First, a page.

The Reading Comprehension (RC) section often proves to be a deceptive element in CAT. It appears to be an easy section but going through the given passage and identifying answers to the given questions can prove to be a daunting task for candidates, in particular for the ones not very fluent in English. Even the ones who have a decent command on the language, may not be able to crack the passage or end up consuming too much time.
Composition of CAT
The CAT exam is primarily divided into three sections, namely:
- Verbal Ability and Reading Comprehension (VARC)
- Data Interpretation and Logical Reasoning (DILR)
- Quantitative Aptitude (QA)
The VARC section comprises a total of 34 questions on verbal ability and reading comprehension. The number of questions based only on reading comprehension varies year to year. For instance, in 2013, the number of questions in the Verbal Ability and Logical Reasoning were comparatively less. There were 30 questions from this section. There were three Reading Comprehension passages of moderate difficulty level. The importance of this section has only increased since then. This is evident in the increase in the number of questions in VARC, as well as increased weightage.
Rising importance of Reading Comprehension
Since CAT 2013, when the number of questions on Reading Comprehension was 10 based on 3 passages, the CAT exam has seen change in pattern, especially in the Verbal Ability section. The emphasis on reading comprehension is clearly evident when from 2015 onwards, instead of VALR (Verbal Ability and Logical Reasoning), this section was renamed as VRC and later, VARC (Verbal Ability and Reading Comprehension). Earlier, candidates could skip attempting reading comprehension, instead attempt more questions on logical reasoning. But as logical reasoning was removed, reading comprehension became more significant with more questions and more marks being allotted to it.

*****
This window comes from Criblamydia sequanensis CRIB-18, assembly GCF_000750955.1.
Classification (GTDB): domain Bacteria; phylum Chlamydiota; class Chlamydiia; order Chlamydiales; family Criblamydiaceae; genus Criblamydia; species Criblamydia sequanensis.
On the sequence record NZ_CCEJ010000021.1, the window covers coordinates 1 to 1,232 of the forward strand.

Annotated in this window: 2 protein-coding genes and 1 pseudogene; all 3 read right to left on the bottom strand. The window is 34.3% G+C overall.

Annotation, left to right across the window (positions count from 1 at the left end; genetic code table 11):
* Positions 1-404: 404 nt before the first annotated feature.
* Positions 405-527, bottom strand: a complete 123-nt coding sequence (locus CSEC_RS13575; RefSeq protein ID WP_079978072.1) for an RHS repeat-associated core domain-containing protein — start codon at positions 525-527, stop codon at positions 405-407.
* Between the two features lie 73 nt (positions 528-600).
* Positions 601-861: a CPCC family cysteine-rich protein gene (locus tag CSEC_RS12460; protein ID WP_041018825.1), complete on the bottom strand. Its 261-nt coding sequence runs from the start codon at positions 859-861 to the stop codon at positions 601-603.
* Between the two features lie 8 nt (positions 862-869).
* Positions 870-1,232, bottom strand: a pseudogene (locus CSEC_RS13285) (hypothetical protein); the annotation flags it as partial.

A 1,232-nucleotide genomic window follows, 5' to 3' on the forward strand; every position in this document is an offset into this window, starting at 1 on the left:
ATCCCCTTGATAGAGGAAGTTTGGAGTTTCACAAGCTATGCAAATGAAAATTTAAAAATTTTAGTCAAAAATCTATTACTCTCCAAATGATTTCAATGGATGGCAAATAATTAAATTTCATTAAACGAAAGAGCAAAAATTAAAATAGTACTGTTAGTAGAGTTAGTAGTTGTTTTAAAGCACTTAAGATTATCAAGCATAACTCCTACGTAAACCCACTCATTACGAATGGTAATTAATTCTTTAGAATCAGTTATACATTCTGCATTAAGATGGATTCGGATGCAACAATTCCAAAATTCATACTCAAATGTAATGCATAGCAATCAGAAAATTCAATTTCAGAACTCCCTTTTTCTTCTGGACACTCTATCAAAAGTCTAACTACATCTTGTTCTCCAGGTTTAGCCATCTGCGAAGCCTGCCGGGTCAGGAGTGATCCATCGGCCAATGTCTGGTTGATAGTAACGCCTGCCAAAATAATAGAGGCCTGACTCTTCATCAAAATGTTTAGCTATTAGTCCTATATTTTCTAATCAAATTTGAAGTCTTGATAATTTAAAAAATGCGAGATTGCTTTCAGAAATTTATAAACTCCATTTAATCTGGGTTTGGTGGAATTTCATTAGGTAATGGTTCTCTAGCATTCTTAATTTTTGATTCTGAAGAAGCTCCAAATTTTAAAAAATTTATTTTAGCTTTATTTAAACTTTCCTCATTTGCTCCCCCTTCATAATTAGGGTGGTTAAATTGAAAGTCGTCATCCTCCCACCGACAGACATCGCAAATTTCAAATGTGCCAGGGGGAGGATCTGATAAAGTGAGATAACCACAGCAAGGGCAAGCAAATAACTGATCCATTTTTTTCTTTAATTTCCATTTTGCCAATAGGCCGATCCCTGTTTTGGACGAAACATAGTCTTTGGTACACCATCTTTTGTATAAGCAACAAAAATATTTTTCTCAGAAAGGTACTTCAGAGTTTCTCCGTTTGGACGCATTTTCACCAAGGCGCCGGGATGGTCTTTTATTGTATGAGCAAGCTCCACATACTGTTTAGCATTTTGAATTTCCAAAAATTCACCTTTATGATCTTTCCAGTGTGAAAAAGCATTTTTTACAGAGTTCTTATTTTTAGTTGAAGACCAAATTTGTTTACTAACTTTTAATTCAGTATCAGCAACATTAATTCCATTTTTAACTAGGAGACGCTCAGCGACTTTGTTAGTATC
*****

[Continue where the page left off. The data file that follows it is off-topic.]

Shift in favour of Reading Comprehension
There has been a continuous rise in the share of reading comprehension in the VARC section. In CAT 2014, Reading Comprehension had 33% share in CAT and around 50% share in the VARC section. This share has increased substantially since then. In 2016, the share of Reading Comprehension in the VARC section was 70%. The number of passages was also increased to five.
Likely trend of RC in CAT 2022
It is likely that Reading Comprehension will continue to be an important section in CAT 2022. In 2019, the number of passages in RC was reduced from 5 to 4 with 25 questions. CAT 2022 is likely to see 5 passages with 24 questions, the remaining 10 coming from Verbal Ability. This means that the total share of Reading Comprehension in the VARC section in CAT 2022 is likely to be around 70%.
Thus, Reading Comprehension continues to be an important section. The candidates must prepare well and attempt these questions, only then will be able to score well in CAT 2022. There is no way candidates can skip questions on RC. They must aim to attempt at least 16-17 questions from RC accurately.
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